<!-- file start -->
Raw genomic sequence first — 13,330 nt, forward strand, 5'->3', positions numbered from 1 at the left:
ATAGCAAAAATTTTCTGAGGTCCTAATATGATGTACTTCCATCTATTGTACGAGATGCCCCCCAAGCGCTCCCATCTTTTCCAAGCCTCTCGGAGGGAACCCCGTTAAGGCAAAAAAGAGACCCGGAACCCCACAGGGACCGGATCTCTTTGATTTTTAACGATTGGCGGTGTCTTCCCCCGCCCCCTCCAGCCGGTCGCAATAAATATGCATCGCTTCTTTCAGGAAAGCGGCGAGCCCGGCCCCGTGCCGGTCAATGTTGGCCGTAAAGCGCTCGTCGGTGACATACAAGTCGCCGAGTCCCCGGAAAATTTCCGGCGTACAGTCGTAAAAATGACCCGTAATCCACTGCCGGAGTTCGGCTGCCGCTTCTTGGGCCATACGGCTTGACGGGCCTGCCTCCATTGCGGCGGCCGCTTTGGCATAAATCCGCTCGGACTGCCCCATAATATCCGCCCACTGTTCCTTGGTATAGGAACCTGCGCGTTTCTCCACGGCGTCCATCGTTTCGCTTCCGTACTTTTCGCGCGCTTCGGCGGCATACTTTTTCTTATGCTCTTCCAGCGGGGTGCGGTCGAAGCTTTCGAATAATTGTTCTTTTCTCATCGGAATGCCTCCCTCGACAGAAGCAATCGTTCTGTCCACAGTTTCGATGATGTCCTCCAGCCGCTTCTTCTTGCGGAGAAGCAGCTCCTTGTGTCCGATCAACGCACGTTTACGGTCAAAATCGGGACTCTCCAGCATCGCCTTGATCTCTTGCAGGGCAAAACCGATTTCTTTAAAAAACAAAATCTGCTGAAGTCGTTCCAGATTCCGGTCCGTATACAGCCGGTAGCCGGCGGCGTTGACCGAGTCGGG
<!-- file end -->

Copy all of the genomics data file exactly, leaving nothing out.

Raw genomic sequence first — 13,330 nt, forward strand, 5'->3', positions numbered from 1 at the left:
ATAGCAAAAATTTTCTGAGGTCCTAATATGATGTACTTCCATCTATTGTACGAGATGCCCCCCAAGCGCTCCCATCTTTTCCAAGCCTCTCGGAGGGAACCCCGTTAAGGCAAAAAAGAGACCCGGAACCCCACAGGGACCGGATCTCTTTGATTTTTAACGATTGGCGGTGTCTTCCCCCGCCCCCTCCAGCCGGTCGCAATAAATATGCATCGCTTCTTTCAGGAAAGCGGCGAGCCCGGCCCCGTGCCGGTCAATGTTGGCCGTAAAGCGCTCGTCGGTGACATACAAGTCGCCGAGTCCCCGGAAAATTTCCGGCGTACAGTCGTAAAAATGACCCGTAATCCACTGCCGGAGTTCGGCTGCCGCTTCTTGGGCCATACGGCTTGACGGGCCTGCCTCCATTGCGGCGGCCGCTTTGGCATAAATCCGCTCGGACTGCCCCATAATATCCGCCCACTGTTCCTTGGTATAGGAACCTGCGCGTTTCTCCACGGCGTCCATCGTTTCGCTTCCGTACTTTTCGCGCGCTTCGGCGGCATACTTTTTCTTATGCTCTTCCAGCGGGGTGCGGTCGAAGCTTTCGAATAATTGTTCTTTTCTCATCGGAATGCCTCCCTCGACAGAAGCAATCGTTCTGTCCACAGTTTCGATGATGTCCTCCAGCCGCTTCTTCTTGCGGAGAAGCAGCTCCTTGTGTCCGATCAACGCACGTTTACGGTCAAAATCGGGACTCTCCAGCATCGCCTTGATCTCTTGCAGGGCAAAACCGATTTCTTTAAAAAACAAAATCTGCTGAAGTCGTTCCAGATTCCGGTCCGTATACAGCCGGTAGCCGGCGGCGTTGACCGAGTCGGG